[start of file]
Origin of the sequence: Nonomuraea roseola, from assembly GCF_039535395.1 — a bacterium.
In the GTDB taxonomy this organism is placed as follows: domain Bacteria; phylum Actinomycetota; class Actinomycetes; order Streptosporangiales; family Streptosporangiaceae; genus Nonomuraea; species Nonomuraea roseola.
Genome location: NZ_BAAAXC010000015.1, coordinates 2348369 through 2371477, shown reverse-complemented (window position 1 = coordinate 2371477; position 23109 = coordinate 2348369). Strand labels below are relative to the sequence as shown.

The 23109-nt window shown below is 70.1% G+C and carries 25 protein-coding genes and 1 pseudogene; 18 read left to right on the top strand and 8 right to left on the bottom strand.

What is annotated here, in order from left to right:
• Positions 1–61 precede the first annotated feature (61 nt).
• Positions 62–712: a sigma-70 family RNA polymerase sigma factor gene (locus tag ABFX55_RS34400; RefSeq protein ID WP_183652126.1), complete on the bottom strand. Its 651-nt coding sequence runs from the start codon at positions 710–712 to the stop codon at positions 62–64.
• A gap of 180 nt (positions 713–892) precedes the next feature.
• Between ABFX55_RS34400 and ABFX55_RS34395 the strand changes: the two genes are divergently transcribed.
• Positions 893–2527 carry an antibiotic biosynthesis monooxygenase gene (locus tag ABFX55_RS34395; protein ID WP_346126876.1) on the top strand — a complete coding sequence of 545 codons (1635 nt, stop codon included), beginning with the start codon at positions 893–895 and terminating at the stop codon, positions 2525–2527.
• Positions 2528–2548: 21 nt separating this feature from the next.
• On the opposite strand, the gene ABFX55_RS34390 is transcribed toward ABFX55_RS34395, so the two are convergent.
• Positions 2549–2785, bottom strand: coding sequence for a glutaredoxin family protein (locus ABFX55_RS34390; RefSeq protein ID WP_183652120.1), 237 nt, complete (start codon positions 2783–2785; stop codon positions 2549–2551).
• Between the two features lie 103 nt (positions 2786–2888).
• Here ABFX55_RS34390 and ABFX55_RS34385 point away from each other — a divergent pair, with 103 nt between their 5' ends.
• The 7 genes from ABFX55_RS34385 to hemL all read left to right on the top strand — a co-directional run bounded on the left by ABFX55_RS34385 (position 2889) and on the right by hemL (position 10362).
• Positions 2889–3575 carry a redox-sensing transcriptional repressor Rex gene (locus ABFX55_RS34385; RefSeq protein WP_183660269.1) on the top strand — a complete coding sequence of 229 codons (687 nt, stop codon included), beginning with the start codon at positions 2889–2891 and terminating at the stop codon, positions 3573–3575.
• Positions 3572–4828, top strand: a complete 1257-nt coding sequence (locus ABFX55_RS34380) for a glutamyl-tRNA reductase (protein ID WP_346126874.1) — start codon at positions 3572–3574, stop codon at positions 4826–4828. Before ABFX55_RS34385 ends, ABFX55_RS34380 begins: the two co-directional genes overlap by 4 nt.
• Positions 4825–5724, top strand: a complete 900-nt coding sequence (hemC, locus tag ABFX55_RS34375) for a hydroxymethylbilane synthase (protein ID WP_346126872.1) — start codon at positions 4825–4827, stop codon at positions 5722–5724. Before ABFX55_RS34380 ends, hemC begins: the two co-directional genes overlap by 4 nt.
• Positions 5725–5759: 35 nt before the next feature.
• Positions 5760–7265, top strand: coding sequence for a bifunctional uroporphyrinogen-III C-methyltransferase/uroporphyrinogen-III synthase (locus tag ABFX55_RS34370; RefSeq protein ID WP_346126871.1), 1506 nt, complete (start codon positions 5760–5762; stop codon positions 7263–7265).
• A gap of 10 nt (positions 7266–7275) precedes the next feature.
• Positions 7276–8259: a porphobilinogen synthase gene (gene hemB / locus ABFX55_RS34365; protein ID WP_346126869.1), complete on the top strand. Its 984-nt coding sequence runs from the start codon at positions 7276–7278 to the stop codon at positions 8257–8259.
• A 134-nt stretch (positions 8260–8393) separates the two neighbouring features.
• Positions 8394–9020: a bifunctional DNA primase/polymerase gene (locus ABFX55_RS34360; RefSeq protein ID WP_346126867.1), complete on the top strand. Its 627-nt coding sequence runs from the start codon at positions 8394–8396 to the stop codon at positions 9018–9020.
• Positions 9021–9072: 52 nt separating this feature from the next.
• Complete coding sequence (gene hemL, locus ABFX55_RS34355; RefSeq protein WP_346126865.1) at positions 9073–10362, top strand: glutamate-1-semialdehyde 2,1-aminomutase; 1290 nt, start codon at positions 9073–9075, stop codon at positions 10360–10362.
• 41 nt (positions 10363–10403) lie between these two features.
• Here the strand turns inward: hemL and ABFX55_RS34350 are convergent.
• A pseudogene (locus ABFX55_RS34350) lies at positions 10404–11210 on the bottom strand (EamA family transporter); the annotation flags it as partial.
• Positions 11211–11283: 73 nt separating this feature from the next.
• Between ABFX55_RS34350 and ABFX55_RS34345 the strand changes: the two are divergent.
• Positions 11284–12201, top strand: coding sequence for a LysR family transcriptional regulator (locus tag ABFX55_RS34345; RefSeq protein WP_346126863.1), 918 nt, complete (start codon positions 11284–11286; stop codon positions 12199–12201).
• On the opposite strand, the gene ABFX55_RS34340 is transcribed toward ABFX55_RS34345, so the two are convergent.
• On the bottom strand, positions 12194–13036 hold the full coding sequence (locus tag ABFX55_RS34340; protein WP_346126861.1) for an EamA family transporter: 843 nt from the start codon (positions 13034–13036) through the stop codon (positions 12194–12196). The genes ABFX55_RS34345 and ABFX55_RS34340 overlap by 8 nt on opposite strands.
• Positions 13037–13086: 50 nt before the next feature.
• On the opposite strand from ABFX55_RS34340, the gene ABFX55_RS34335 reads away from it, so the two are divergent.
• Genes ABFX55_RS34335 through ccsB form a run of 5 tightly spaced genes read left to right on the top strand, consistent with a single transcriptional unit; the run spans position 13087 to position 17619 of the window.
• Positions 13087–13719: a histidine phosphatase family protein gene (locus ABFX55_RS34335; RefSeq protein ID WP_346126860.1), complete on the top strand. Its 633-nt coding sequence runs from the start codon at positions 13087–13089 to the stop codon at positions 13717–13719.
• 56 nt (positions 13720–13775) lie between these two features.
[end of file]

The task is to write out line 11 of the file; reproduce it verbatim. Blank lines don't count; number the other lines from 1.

• Positions 2528–2548: 21 nt separating this feature from the next.